Wining and Fooding with Ottawa Bookworms
Well, I’m glad that’s over.
I swear, yesterday, I was the only person in all of downtown Ottawa without a poppy on her lapel. Or her hat. Because I’ve noticed the young women like to wear their poppies on their hats these Remembrance Days.
Trying to get across Rideau Street to the new Conference Center to buy a ticket to the annual Ottawa wine and food show was tricky, too, what with the military parade and all.
Seriously, I felt like the most sacreligious person in all of Christendom yesterday. I thought about running back home to look for an old poppy as I was waiting for the bus to go downtown, but I had barely left myself enough time as it was. And experience has taught me that the buses are sometimes on time on Sundays, on account of there’s less traffic and the drivers know no one actually has to get anywhere on time.
Yes. That’s a diss at Ottawa bus drivers. I don’t share the view of my socialist sisters and brothers that OC Transpo is all management’s fault.
Just almost all.
Too bad I didn’t know until later that Stephen Harper, who has made the glorification of war his political m.o., was away on one of his exotic holidays, or I would have felt less guilty for just wanting to get across the street so I could get to the wine and food (and beer – beer is big these days at the Ottawa wine and food show).
Although, once there, my friends and I (all people I’ve met online over the years, by the way) did discuss Remembrance Day, but in the context of archival material, a subject about which one of my friends, a retired librarian from Library and Archives Canada, was recently interviewed on CBC radio.
Who would have guessed bookworms were so into wine and food? Cripes, she was recognized by every Tom, Dick and Mary there – and from the radio, too! What’s up with that?
Alas, Stephen Harper may be a war aficionado, but it’s pretty clear from listening to the crowd at the wine and food show that he couldn’t give a rat’s ass about its historical record. Not in the old-fashioned paper trail way, anyway.
So yes, Rick Mercer’s rant about the millions of dollars spent celebrating our glorious win in the War of 1812 versus WWII vets not having the funds to get themselves a decent burial – according to the nation’s funeral home directors – was a hot topic over wine and food yesterday.
(I saved for twitter later a comment about who would know more about the cost of funerals these days than funeral home directors. They claim to have been giving vets a deal on burials, which is good, so I say – if it ain’t broke, why fix it? But, of course, I’m going to burn in hell for all eternity anyway because of the whole poppy thing so – I would say that, wouldn’t I.)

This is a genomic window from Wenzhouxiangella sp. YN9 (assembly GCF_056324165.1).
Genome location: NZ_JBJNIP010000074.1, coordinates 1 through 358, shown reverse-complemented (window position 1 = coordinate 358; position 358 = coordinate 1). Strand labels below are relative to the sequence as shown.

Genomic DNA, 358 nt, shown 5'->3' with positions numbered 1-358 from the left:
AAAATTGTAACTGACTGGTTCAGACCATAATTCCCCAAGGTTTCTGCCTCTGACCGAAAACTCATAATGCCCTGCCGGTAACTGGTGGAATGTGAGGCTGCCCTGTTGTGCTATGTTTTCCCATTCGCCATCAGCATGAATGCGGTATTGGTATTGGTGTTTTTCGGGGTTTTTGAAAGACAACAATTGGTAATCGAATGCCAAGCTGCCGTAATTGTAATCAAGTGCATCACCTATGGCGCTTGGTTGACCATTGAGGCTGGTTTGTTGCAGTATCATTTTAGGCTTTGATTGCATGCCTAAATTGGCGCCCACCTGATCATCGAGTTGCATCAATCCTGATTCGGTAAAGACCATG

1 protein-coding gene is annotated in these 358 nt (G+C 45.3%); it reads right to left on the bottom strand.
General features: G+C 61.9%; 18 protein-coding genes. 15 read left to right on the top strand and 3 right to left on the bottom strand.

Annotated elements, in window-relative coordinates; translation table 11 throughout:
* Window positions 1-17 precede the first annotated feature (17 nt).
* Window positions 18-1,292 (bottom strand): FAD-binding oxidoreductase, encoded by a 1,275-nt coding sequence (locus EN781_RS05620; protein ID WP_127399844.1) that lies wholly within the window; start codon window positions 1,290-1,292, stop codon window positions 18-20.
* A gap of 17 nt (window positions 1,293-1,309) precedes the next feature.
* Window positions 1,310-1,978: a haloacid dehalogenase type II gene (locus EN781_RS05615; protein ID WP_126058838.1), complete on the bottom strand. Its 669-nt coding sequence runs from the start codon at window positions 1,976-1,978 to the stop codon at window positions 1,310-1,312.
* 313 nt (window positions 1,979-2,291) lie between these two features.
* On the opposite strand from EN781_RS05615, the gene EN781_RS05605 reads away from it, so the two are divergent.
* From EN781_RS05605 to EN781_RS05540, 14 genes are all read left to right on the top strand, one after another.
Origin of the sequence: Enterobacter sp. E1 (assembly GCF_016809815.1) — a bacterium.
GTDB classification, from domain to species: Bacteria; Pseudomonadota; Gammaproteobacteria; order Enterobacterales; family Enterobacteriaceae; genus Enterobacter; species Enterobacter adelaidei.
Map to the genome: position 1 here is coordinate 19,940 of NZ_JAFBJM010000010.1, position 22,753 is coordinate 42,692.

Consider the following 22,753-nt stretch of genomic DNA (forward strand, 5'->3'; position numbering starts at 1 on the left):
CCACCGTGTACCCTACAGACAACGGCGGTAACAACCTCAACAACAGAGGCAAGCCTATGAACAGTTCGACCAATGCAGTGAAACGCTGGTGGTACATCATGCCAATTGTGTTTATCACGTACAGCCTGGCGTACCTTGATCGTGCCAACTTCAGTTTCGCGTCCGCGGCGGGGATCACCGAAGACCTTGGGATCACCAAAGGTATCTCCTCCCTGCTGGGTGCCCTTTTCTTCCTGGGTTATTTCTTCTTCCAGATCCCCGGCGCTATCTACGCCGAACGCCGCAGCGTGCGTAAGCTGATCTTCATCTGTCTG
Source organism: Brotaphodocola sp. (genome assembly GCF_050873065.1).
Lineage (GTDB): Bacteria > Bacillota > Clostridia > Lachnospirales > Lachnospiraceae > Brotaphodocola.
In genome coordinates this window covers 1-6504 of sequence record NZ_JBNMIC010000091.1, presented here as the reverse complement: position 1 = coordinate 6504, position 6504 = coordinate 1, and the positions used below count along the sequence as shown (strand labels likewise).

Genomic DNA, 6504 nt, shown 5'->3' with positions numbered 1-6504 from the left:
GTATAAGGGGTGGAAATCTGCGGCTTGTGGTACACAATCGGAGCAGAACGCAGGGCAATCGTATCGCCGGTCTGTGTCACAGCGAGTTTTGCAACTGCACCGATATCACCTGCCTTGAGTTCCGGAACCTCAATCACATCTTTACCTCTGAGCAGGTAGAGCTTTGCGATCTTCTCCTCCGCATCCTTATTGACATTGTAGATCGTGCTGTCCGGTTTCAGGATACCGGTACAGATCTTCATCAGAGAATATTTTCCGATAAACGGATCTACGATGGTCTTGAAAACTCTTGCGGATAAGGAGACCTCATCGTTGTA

Indeed, apparently Harper’s new Conservatives are as full of shit when it comes to veterans benefits as the old Conservatives he replaced were. And the Liberals. And most any other government in the world, I’m sure.
That’s because he wants to cut taxes so that the 905 will keep voting for him, and glorify war so that the old Conservatives will keep voting for him, too.
I mean, we can call out Stephen Harper for egregious political hypocrisy (as opposed to the usual political hypocrisy that befalls most politicians once they’re in public office – as government) but how is he supposed to keep up with the cost of veterans if we 1) keep sending them off to war, and 2) vote for tax cuts.
Anyway, far be it from me to miss an opportunity to criticize Stephen Harper, but I don’t really see how this is all his fault, this matter of vets becoming too expensive to maintain after the warring is done. I mean, do we want to pay what it costs to live in a civilized modern society that still likes to mix it up overseas in other societies, or do we want to be able to afford wine and food shows and the like. Because wine and food shows, especially now that they feature beer are really fun (and if you’ve ever been to the legion you’ll know that vets really appreciate their beer, and it IS subsidized, lest we forget – although, it would be nice if we were subsidizing the local micro brews so vets were drinking a better quality of subsidized beer).
And they’re a great place to meet bookworms who care about historical records.
So now I feel a certain unease, too, that Stephen Harper, current head of the Canadian government, doesn’t seem interested in allocating adequate amounts of our tax dollars to the preservation of the historical record. Not to say that vets are a dime a dozen (although I’m not sure that all this war glorification is discouraging the kids from signing up, especially when juxtaposed to the economy and youth (un)employment) and I do think we have an obligation to support for the rest of their lives young people who’ve lost arms, legs, minds from having had the experience of soldiering for Queen and country, but I think we should also pay what it costs to keep a paper trail.
If yesterday’s military parade is any indication, there are lots of vets out there to be looking after, that’s for sure.
I mean, like Stephen Harper, I’m a bit of a philistine, too, so I take my cues on these matters from bookworms. Also oenophiles, who, interestingly are often one and the same. And they seem pretty upset about the erosion of the paper trail that will help future generations know about the real past, and not just the past a new crop of politicians wants us to remember.
And yes, I’m talking to you, 2012 War of 1812 celebrations.
Lest we forget.